China economy

Foreign business groups in China wary as new Xi term begins

Reuters
Foreign business groups in China wary as new Xi term begins

THIRD TERM. Chinese President Xi Jinping waves after his speech as the new Politburo Standing Committee members meet the media following the 20th National Congress of the Communist Party of China, at the Great Hall of the People in Beijing, China, October 23, 2022.

Tingshu Wang/Reuters

The American Chamber of Commerce in Shanghai is 'concerned that the use of non-market tools such as government subsidies to support the state sector could be counterproductive'

SHANGHAI, China – Overseas business groups in China expressed on Monday, October 24, wariness about President Xi Jinping’s newly unveiled leadership team and his stated priorities, with some urging against greater state intervention in the market.

Eric Zheng, president of the American Chamber of Commerce in Shanghai, told Reuters the chamber was “encouraged” by a commitment to deepening reform and opening up expressed in Xi’s speech at a Communist Party Congress that concluded on Sunday, October 23.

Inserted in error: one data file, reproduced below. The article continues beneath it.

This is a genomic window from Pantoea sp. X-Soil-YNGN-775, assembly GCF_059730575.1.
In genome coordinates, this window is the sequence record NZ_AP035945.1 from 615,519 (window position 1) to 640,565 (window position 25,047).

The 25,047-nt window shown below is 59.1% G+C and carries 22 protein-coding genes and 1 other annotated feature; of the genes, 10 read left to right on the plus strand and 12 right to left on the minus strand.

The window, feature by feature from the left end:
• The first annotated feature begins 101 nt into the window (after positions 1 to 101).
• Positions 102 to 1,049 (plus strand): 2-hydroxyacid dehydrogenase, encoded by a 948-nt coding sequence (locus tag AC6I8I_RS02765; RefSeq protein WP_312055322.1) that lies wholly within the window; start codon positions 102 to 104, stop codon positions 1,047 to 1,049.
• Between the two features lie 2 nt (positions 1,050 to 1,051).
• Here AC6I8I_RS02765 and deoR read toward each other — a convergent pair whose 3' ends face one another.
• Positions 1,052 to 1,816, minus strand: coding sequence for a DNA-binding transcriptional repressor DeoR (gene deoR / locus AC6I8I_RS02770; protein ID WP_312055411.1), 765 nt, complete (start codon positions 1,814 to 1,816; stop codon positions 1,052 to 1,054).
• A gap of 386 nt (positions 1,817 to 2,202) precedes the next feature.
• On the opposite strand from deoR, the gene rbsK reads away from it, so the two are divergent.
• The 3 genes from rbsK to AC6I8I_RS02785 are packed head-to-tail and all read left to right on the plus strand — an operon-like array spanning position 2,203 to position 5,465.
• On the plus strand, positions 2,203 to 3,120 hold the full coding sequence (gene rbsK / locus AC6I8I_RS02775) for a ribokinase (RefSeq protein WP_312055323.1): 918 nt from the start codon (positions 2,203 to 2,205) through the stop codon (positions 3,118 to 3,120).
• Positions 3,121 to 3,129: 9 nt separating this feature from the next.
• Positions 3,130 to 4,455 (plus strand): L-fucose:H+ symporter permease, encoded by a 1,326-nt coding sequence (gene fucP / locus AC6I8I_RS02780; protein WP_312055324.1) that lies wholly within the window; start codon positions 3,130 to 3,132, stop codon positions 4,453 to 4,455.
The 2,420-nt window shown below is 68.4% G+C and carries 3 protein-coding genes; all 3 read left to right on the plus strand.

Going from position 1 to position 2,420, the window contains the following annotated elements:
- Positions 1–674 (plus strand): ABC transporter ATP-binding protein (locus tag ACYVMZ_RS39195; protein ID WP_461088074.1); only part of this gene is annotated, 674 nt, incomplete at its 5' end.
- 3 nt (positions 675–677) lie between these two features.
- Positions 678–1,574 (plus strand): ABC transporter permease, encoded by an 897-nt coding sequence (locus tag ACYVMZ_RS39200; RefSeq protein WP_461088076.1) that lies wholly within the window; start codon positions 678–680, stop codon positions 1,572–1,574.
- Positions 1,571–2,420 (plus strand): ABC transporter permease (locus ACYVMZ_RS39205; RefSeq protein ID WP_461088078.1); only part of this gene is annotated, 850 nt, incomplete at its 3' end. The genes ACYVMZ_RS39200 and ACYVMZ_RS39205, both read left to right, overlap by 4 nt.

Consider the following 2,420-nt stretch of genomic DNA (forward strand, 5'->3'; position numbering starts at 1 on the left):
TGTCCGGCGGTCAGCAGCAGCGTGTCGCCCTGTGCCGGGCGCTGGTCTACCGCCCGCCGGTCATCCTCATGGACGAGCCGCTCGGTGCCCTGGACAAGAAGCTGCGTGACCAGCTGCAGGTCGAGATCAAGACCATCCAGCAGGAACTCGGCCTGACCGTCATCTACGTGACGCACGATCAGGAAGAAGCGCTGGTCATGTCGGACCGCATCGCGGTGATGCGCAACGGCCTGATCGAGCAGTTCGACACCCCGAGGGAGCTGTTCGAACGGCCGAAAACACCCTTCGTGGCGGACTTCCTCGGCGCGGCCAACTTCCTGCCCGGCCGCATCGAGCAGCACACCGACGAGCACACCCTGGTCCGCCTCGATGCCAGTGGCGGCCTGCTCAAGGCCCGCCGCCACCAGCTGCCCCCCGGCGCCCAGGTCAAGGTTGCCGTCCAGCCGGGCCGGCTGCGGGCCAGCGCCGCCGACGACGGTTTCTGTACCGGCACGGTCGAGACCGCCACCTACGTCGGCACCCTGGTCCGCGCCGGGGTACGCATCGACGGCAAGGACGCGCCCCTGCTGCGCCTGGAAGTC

“However, at a time when China’s economy faces a challenging environment, we are concerned that the use of non-market tools such as government subsidies to support the state sector could be counterproductive,” he said.

Xi secured a precedent-breaking third leadership term on Sunday and introduced a new Politburo Standing Committee stacked with loyalists, triggering a sharp slump in mainland and Hong Kong stocks as investors sold on fears that economic growth would be sacrificed for ideology-driven policies.

The European Union Chamber of Commerce in China said in a statement it was taking a “wait-and-see” approach to the impact of the Congress as major policy announcements would likely not surface until March 2023, when the party convenes for annual meetings known as the “two sessions.”

While the European business group was positive on remarks Xi made on environmental protection, it said it wanted more clarity on how China planned to remain committed to reform and opening up but also how it would “stay independent and self-reliant.”

“It is not clear how these two statements can be reconciled in practice,” it said.

Steve Lynch, managing director of the British Chamber of Commerce in China, said that while the remarks at the congress pointed to some continuity with the past, the chamber had seen “considerable shifts” in certain policies, and it had to wait to see how they would be implemented.

Overseas businesses in China have grown increasingly critical of policies such as a tough zero-tolerance stance on COVID-19, which they say is discouraging investment and preventing them from attracting foreign staff. – Rappler.com

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